Debt can be a burden at any stage of life, but it can be especially problematic if you’re considering early retirement. This is because, as an early retiree, you’re likely to have a lower income than those who work until traditional retirement age. You may also have fewer assets to draw on in an emergency. As a result, you could fall behind on debt payments or even default on loans entirely.
This can damage your credit score and make it challenging to obtain new loans in the future. You may also find that your monthly debt payments consume a significant portion of your retirement income, leaving you with less money to cover essential and non-essential living expenses. For all these reasons, it’s vital to address any outstanding debts before taking early retirement. Various organisations can help, including the Debt Advice Foundation.
If you’re thinking about retiring early, paying off your mortgage should be one of your top priorities. If you’re still making monthly payments on your mortgage, the interest can add up over time. So, if you’re considering early retirement, it might make sense to pay off your mortgage first or at least get as close as possible. That way, you can enjoy your retirement without worrying about repayments eating into your income and avoid having to sell or in the worst case lose your property if payments become unaffordable. Alternatively, if you’re on a low-rate fixed mortgage, leaving your pension funds invested rather than using your pension to pay off your mortgage could be a better alternative.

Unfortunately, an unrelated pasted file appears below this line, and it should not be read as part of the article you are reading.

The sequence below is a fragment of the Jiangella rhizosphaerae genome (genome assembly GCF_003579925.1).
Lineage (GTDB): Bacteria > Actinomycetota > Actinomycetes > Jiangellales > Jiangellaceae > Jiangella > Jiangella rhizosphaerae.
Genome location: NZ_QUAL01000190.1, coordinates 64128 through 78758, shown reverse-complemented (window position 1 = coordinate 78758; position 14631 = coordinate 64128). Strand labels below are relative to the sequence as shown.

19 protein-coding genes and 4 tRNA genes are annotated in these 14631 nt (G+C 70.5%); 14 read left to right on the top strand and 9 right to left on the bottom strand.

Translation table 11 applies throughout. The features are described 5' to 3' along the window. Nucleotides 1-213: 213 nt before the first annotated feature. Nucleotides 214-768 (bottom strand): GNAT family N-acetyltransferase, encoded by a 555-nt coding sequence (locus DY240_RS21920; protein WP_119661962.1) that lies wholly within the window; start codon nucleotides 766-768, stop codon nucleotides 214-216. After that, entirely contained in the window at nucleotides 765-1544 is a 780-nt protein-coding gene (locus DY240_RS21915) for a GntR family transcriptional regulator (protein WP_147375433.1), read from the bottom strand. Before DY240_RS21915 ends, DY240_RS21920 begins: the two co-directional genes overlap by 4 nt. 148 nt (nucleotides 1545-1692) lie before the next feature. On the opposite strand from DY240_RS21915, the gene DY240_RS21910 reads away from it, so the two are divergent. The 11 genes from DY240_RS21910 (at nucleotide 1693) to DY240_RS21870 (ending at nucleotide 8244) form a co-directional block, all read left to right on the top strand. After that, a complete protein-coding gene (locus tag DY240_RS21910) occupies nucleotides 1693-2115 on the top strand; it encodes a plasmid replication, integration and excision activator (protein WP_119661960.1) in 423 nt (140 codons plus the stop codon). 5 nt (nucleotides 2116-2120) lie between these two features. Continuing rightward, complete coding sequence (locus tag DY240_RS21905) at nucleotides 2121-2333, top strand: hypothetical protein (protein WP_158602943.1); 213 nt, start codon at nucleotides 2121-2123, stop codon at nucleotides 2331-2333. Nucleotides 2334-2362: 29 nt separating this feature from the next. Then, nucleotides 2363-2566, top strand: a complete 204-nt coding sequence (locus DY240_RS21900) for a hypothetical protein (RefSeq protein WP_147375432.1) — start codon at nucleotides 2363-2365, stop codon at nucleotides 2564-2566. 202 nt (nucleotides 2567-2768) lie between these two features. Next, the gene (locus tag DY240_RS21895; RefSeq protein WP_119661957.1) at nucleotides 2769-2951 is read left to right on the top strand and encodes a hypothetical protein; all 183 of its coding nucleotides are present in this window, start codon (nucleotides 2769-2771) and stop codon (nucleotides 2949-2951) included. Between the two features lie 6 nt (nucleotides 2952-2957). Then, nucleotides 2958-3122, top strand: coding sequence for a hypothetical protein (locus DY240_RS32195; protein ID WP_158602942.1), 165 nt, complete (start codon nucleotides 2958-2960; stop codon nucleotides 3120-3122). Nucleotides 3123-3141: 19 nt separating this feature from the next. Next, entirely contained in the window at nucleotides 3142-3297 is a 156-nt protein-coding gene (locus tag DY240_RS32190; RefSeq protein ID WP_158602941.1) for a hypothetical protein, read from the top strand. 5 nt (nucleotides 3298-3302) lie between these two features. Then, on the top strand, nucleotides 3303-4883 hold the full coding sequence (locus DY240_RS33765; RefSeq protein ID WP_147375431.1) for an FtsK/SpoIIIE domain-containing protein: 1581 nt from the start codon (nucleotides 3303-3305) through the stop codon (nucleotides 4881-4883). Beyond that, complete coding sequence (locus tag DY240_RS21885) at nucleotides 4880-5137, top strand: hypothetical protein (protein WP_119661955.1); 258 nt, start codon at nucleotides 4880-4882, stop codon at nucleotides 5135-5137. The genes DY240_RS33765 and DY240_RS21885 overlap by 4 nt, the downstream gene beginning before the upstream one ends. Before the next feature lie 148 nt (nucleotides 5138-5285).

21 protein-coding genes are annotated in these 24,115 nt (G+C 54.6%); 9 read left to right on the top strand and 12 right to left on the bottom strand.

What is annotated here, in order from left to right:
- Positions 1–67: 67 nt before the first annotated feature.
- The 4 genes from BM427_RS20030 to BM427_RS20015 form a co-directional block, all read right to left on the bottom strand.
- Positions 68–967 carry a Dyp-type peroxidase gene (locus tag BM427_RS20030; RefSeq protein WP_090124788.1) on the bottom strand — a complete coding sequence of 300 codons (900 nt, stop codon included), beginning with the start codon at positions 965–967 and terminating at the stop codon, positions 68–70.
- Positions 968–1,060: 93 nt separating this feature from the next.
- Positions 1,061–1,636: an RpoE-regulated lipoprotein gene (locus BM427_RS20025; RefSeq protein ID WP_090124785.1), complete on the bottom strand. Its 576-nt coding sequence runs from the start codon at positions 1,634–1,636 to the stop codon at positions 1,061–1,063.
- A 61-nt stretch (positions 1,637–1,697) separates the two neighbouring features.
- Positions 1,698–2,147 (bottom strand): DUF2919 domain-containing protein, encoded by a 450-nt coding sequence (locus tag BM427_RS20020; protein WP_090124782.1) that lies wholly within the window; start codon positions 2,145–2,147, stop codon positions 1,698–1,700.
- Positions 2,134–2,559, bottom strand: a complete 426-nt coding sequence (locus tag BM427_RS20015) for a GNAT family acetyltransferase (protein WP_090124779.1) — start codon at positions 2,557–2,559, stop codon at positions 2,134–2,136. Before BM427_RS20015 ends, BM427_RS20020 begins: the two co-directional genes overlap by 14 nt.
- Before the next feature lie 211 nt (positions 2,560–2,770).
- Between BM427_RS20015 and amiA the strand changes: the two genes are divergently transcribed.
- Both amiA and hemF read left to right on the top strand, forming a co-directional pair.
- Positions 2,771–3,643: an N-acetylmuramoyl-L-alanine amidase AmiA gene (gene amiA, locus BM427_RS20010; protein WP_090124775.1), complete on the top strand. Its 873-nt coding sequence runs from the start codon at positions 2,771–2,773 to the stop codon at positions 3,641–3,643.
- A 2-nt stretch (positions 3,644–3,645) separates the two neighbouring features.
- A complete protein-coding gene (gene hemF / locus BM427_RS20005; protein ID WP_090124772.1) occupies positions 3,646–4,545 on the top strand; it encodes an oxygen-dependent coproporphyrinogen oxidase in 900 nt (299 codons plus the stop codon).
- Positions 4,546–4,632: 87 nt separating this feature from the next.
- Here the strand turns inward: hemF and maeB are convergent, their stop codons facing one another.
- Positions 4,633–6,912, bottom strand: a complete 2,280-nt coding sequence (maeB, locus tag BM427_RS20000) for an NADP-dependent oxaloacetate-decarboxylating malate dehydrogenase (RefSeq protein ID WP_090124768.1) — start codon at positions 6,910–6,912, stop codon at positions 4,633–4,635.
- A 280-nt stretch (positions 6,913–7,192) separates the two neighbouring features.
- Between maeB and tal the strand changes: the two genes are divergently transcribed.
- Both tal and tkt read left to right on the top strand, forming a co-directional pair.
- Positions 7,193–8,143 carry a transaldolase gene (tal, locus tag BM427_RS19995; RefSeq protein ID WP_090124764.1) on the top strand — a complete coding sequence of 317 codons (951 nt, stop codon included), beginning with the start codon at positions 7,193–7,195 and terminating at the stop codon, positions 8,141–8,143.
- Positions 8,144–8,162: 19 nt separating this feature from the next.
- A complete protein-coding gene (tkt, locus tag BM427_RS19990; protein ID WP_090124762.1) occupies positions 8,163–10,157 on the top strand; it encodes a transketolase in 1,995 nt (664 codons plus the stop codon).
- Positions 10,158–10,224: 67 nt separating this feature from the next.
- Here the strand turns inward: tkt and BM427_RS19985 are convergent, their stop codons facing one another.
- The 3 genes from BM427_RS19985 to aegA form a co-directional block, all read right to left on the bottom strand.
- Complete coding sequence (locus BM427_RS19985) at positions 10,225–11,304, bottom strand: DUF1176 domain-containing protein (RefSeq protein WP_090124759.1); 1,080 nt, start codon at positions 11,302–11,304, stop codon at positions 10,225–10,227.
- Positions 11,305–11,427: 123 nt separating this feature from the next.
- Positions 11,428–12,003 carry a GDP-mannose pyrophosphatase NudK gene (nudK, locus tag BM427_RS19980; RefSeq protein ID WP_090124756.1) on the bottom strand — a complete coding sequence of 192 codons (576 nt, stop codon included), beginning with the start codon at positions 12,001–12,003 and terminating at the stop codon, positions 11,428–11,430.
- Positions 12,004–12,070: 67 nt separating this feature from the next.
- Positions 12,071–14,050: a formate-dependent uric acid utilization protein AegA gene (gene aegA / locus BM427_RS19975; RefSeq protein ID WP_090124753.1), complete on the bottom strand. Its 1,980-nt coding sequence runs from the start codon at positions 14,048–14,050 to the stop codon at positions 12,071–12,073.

Wherever possible, it can pay dividends to make overpayments on your mortgage. The sooner you can pay off your mortgage, the less you will pay in the long run. Just be mindful that some mortgage providers may charge early repayment fees, typically a percentage of the outstanding amount on the mortgage. Therefore, you should always double-check the terms of your mortgage to minimise any possible charges.